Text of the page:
Gather round, Ktowners. A new cycle began Monday, and I am going to explain it to you.
We just finished up with a ten week cycle revolving around squats, 2k row, and midline stabilization. We had some big PRs on the squats and 2k rows, and we also had some little PRs on both tests. We even had some people that did not set a new record on their squat or row. Part of that could have been the programming. I have used that squat cycle several different time now, and part of me thinks that it leaves a little to be desired on peaking for the 1RM test. I will probably alter it going forward. As for the 2k, I am putting that one on you if you failed to PR. Check your diet, recovery, and grit. I know it hurts, but only for a little while (and it hurts me more than it hurts you).
This next cycle will be replete with tempo and pause squats, single leg and single arm work, upper body density sessions, and a continued focus on the midline. A lot of the upper body work will come in the way of straight arm work like ring supports, planks, farmer’s carries, waiter’s walks, and the like.
Why all of the upper body and straight arm work? Being able to manipulate an external object with a straight arm is incredibly important. Does your jerk suck? Are you afraid to jump a big weight overhead and catch it locked out? You need practice, strength, and confidence in that overhead locked out position. The hips and shoulders should not be your weak links. We are always addressing those hips, but this cycle I wanted to place more of an emphasis on those shoulders.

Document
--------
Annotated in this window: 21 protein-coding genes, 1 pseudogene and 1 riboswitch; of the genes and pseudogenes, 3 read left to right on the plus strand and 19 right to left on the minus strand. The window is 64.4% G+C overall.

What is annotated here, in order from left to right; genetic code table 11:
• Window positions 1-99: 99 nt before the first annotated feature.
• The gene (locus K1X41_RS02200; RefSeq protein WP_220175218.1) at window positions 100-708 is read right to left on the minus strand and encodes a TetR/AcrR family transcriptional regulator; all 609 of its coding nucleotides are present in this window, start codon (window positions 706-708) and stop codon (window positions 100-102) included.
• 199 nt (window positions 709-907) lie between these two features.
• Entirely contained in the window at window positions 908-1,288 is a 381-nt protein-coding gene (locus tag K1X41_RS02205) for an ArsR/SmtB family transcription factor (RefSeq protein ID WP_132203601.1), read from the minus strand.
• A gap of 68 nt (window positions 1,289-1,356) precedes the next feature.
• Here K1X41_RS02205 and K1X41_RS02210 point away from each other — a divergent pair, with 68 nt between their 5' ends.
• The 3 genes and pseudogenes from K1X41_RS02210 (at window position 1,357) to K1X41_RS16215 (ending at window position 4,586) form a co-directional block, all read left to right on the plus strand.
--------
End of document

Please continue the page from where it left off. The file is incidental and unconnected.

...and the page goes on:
Why the tempo and pause squats? Well, frankly, a lot of your positions during a squat suck – myself included. My knees collapse when I approach my 1RM. So we are going to lower the weight, slow things down a bit, add in a few pauses in the bottom position, and come out the other side of this stronger and moving better. Tempo squats help you maintain good positions by slowing things down and having a movement focus versus a weight focus. The tempo of the squat will help you build awareness and body control of the positions, and also the muscles used, within the squat.
If you struggle keeping your chest up, collapse in the hole, or have problems with knees collapsing on the concentric portion of the squat then tempo squats can shore up those weaknesses. When you struggle with a position it is best to attack that specific weakness with proper loading and consciousness of movement. And so we are.
The last thing I will say about tempo squats is about the idea of changing the stimulus. Any time your body is exposed to something new it will work to adapt – for better or worse. If you expose your body to sitting a whole bunch it will begin to adapt to those positions by shortening tissues among other physiological responses. If you expose your body to tempo squats, it will hopefully adapt by laying down new tissue, improving the efficiency of the tissues already there, and then force adaptation to the new stimulus.
Here’s to forcing specific adaptations to imposed demands,